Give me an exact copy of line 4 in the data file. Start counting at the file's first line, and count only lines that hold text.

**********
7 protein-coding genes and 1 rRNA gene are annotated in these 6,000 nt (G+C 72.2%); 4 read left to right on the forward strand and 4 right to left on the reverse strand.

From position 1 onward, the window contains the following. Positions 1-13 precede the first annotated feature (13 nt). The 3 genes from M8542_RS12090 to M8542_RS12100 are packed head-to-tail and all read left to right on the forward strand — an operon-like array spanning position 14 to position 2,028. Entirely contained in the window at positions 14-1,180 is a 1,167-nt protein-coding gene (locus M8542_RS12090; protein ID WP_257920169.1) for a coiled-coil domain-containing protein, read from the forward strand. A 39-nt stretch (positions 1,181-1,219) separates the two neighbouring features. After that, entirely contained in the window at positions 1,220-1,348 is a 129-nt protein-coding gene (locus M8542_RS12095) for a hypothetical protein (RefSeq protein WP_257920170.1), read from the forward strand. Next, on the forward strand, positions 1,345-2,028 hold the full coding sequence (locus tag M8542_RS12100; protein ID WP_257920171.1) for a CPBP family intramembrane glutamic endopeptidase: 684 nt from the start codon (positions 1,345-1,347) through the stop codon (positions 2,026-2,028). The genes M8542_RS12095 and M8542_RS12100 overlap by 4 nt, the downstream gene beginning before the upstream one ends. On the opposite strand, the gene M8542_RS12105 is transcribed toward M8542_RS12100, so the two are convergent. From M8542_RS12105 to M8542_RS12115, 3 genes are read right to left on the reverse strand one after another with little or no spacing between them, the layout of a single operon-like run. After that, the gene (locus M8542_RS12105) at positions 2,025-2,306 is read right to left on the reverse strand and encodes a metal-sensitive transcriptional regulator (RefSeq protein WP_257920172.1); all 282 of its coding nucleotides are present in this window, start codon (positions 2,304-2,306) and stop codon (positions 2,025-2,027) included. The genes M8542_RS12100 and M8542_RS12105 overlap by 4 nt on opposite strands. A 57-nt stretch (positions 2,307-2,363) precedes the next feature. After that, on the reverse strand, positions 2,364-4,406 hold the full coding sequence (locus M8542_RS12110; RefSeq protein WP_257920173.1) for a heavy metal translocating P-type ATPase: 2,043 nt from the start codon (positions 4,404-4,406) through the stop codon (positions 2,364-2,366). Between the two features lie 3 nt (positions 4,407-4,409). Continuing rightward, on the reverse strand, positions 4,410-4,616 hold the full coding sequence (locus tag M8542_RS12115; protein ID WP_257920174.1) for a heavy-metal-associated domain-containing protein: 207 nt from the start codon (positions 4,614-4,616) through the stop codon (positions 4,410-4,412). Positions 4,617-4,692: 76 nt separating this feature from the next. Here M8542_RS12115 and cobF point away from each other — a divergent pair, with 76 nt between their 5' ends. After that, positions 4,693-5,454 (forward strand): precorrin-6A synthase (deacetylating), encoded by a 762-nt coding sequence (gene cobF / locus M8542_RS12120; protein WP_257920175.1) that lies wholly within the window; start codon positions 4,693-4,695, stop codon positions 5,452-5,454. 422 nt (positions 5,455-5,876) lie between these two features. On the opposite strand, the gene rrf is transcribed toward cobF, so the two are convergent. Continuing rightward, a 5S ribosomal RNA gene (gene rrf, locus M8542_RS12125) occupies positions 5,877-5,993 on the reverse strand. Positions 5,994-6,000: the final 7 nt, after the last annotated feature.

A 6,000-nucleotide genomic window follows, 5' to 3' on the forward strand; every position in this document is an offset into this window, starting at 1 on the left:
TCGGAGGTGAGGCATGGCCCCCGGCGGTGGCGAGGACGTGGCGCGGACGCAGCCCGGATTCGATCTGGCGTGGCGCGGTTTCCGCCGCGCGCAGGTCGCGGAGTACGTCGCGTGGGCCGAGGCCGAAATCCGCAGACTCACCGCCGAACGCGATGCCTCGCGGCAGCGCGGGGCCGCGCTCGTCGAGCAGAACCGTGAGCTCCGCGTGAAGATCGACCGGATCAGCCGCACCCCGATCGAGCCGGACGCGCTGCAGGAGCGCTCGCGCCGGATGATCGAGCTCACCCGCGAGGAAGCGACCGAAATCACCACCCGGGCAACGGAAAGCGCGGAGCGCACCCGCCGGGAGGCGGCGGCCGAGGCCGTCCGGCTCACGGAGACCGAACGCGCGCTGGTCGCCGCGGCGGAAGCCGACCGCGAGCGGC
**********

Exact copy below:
TCGGAGGTGAGGCATGGCCCCCGGCGGTGGCGAGGACGTGGCGCGGACGCAGCCCGGATTCGATCTGGCGTGGCGCGGTTTCCGCCGCGCGCAGGTCGCGGAGTACGTCGCGTGGGCCGAGGCCGAAATCCGCAGACTCACCGCCGAACGCGATGCCTCGCGGCAGCGCGGGGCCGCGCTCGTCGAGCAGAACCGTGAGCTCCGCGTGAAGATCGACCGGATCAGCCGCACCCCGATCGAGCCGGACGCGCTGCAGGAGCGCTCGCGCCGGATGATCGAGCTCACCCGCGAGGAAGCGACCGAAATCACCACCCGGGCAACGGAAAGCGCGGAGCGCACCCGCCGGGAGGCGGCGGCCGAGGCCGTCCGGCTCACGGAGACCGAACGCGCGCTGGTCGCCGCGGCGGAAGCCGACCGCGAGCGGC